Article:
Results 1 to 4 of 4

Math Help - Fourier Series

  1. #1
    Member Maccaman's Avatar
    Joined
    Sep 2008
    Posts
    85

    Fourier Series

    Find the fourier series for

    f(x) = \left\{\begin{array}{c l} 0 & -\pi < x < 0 \\ 1 & 0 < x < \pi \\ f(x + 2\pi) & -\infty < x < \infty \end{array}\right.<br /> <br />

    By considering the Fourier series at x = \frac{\pi}{2} show that \frac{\pi}{4} = \sum_{m=1}^{\infty} \frac{(-1)^{m+1}}{(2m-1)}

    I am not enjoying these at the moment. I get lost. Really lost.
    Follow Math Help Forum on Facebook and Google+

  2. #2
    Super Member
    Joined
    Aug 2008
    Posts
    903
    Start with the definitions:

    A_n=\frac{1}{\pi}\int_{-\pi}^{\pi} f(x) \cos(nx)dx,\quad n=0,1,2,\cdots

    B_n=\frac{1}{\pi}\int_{-\pi}^{\pi} f(x) \sin(nx)dx,\quad n=1,2,\cdots

    You can calculate those right?

    A_n=\frac{1}{\pi} \int_0^{\pi} \cos(nx)dx=\frac{1-\cos(n\pi)}{n},\quad n=1,2,\cdots

    B_n=\frac{1}{\pi} \int_0^{\pi} \sin(nx)dx=0

    That's a good start. Then the Fourier series is:

    f(x)=\frac{1}{2}+\frac{1}{\pi} \sum_{n=1}^{\infty} \frac{1-\cos(n\pi)}{n} \sin(n x)

    Now, evaluate that at x=\pi/2 and convert the sines and cosines to minus one raised to powers and adjust the summation expression accordingly.
    Follow Math Help Forum on Facebook and Google+

  3. #3
    Member Maccaman's Avatar
    Joined
    Sep 2008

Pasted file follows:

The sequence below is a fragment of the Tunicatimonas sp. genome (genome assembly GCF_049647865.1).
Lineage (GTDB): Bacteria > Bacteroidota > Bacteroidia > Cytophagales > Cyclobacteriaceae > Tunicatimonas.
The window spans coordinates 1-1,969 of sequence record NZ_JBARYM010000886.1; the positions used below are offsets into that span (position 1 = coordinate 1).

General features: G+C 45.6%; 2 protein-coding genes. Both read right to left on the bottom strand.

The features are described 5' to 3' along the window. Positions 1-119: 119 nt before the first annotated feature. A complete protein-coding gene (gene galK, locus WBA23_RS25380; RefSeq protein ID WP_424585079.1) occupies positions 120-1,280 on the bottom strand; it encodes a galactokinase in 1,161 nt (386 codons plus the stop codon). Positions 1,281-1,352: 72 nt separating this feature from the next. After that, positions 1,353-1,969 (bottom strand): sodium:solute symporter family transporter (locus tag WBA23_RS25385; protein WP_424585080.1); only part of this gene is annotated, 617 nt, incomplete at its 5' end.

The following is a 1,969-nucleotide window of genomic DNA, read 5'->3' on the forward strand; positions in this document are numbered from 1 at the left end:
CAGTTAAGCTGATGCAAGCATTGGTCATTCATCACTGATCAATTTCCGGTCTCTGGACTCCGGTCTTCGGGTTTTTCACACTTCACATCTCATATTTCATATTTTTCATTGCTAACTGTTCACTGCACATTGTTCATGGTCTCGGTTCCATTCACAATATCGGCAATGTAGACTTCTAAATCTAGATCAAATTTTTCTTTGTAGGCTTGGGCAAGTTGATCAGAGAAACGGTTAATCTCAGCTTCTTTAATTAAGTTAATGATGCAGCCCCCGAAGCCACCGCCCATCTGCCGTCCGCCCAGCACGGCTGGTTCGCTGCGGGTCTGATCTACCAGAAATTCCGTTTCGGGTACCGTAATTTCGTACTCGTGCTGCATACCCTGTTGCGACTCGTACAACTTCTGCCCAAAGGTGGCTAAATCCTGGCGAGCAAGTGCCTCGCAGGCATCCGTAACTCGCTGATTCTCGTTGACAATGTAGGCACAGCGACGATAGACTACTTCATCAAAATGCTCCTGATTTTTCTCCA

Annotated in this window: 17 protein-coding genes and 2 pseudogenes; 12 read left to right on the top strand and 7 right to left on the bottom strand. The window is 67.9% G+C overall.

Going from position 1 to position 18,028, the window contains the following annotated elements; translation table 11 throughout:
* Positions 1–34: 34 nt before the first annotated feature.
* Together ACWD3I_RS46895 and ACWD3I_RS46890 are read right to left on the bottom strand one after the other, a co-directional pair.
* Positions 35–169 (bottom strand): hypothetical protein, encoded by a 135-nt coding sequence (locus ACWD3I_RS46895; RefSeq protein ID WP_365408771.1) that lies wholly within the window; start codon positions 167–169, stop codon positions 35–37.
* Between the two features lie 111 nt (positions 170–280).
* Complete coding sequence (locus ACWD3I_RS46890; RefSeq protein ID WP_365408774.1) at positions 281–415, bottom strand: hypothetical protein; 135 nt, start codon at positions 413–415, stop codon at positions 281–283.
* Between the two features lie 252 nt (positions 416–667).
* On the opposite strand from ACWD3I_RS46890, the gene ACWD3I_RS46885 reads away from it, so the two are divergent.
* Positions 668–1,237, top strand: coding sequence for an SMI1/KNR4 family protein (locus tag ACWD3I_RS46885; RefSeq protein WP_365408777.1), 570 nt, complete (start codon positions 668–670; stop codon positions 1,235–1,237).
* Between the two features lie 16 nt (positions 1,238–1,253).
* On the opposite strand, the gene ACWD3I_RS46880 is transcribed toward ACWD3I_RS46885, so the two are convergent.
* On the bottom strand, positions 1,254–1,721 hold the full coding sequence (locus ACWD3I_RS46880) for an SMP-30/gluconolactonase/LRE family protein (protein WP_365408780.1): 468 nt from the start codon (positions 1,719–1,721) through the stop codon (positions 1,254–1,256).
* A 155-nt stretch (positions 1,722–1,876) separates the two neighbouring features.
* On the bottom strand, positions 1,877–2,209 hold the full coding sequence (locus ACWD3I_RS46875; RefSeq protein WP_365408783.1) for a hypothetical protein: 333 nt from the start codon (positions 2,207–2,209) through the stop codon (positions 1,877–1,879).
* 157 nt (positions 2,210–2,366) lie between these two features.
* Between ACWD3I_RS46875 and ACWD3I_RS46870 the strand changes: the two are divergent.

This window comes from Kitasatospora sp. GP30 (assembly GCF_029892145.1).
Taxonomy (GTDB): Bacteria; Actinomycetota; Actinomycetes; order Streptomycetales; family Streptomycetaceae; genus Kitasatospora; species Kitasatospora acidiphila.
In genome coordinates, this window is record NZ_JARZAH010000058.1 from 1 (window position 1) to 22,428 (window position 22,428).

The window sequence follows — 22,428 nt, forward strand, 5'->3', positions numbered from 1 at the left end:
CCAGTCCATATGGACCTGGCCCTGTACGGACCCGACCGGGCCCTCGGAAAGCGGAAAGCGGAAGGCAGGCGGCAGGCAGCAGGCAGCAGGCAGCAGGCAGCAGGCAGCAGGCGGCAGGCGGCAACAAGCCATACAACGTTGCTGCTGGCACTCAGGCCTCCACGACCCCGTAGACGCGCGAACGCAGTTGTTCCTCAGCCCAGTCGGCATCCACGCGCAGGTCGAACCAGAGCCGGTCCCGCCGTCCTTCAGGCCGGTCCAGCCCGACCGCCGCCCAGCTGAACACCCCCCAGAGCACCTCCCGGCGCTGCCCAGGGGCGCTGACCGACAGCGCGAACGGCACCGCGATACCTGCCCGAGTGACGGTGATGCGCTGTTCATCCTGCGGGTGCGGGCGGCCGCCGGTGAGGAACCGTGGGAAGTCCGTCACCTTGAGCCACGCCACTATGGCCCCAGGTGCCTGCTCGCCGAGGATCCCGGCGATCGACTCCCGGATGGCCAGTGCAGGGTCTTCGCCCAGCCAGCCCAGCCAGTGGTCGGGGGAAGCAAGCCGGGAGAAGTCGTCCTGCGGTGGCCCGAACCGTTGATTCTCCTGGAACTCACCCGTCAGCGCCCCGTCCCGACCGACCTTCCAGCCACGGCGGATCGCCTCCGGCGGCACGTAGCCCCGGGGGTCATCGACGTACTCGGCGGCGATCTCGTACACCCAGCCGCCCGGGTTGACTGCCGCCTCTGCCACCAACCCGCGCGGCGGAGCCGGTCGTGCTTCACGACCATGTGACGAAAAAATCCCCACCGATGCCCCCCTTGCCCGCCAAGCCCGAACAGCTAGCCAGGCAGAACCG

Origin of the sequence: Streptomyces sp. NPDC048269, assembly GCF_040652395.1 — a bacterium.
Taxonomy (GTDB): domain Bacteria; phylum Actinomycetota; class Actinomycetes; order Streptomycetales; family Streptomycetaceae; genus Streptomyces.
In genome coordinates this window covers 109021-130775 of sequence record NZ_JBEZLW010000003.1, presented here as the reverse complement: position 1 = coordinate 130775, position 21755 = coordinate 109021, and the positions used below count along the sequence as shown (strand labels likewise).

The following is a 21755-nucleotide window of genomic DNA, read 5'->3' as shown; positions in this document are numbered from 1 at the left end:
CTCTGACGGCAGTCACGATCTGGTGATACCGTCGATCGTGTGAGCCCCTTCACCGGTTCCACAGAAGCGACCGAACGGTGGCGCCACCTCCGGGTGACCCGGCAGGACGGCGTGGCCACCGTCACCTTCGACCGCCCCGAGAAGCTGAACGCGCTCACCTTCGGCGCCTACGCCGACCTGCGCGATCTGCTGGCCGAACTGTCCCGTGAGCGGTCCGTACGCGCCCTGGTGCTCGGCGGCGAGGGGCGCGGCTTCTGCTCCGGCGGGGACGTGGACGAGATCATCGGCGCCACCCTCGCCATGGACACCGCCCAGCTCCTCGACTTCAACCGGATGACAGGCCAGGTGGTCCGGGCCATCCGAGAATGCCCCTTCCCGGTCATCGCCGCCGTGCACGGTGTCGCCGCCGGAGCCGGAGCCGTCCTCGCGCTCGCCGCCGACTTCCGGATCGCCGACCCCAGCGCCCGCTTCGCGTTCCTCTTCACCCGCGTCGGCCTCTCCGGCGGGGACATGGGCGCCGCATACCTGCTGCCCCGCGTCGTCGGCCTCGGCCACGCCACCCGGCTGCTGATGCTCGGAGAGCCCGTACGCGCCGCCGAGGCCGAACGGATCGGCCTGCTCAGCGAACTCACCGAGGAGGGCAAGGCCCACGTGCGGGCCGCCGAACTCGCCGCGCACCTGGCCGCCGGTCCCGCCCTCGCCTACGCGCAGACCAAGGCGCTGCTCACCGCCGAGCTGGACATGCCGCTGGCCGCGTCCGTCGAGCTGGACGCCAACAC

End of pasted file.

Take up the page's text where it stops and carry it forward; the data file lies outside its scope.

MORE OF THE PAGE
Posts
    85
    I get  a_n = 0

    b_n = 0 if n is even, b_n = \frac{2}{n\pi} if n is odd

    and

    a_0 = \frac{1}{2}

    So fourier series is

     f(x) = \frac{1}{2} + \sum_{n = 1}^{\infty} \frac{2}{n\pi} \sin (nx) .

    Is this correct?

    Im confused with how to "convert the sines and cosines to minus one raised to powers and adjust the summation expression accordingly." Can someone please explain?
    Follow Math Help Forum on Facebook and Google+

  4. #4
    MHF Contributor
    Opalg's Avatar
    Joined
    Aug 2007
    From
    Leeds, UK
    Posts
    4,041
    Thanks
    7
    Quote Originally Posted by shawsend View Post
    ... the Fourier series is:

    f(x)=\frac{1}{2}+\frac{1}{\pi} \sum_{n=1}^{\infty} \frac{1-\cos(n\pi)}{n} \sin(n x)

    Now, evaluate that at x=\pi/2 and convert the sines and cosines to minus one raised to powers and adjust the summation expression accordingly.
    Quote Originally Posted by Maccaman View Post
    Im confused with how to "convert the sines and cosines to minus one raised to powers and adjust the summation expression accordingly." Can someone please explain?
    \cos(0) = 1,\ \cos(\pi)=-1,\ \cos(2\pi)=1,\ \cos(3\pi) = -1,\ldots. Does that suggest to you that \cos(n\pi) has something to do with 1 raised to some power?
    Follow Math Help Forum on Facebook and Google+

Similar Math Help Forum Discussions

  1. [SOLVED] Fourier series to calculate an infinite series
    Posted in the Differential Geometry Forum
    Replies: 1
    Last Post: August 4th 2010, 01:49 PM
  2. Complex Fourier Series & Full Fourier Series
    Posted in the Calculus Forum
    Replies: 1
    Last Post: December 9th 2009, 05:39 AM
  3. Fourier Series
    Posted in the Calculus Forum
    Replies: 0
    Last Post: May 30th 2009, 06:55 PM
  4. Fourier series
    Posted in the Calculus Forum
    Replies: 2
    Last Post: April 14th 2009, 04:33 PM
  5. from fourier transform to fourier series
    Posted in the Calculus Forum
    Replies: 1
    Last Post: February 1st 2008, 06:35 AM

Search Tags


/mathhelpforum @mathhelpforum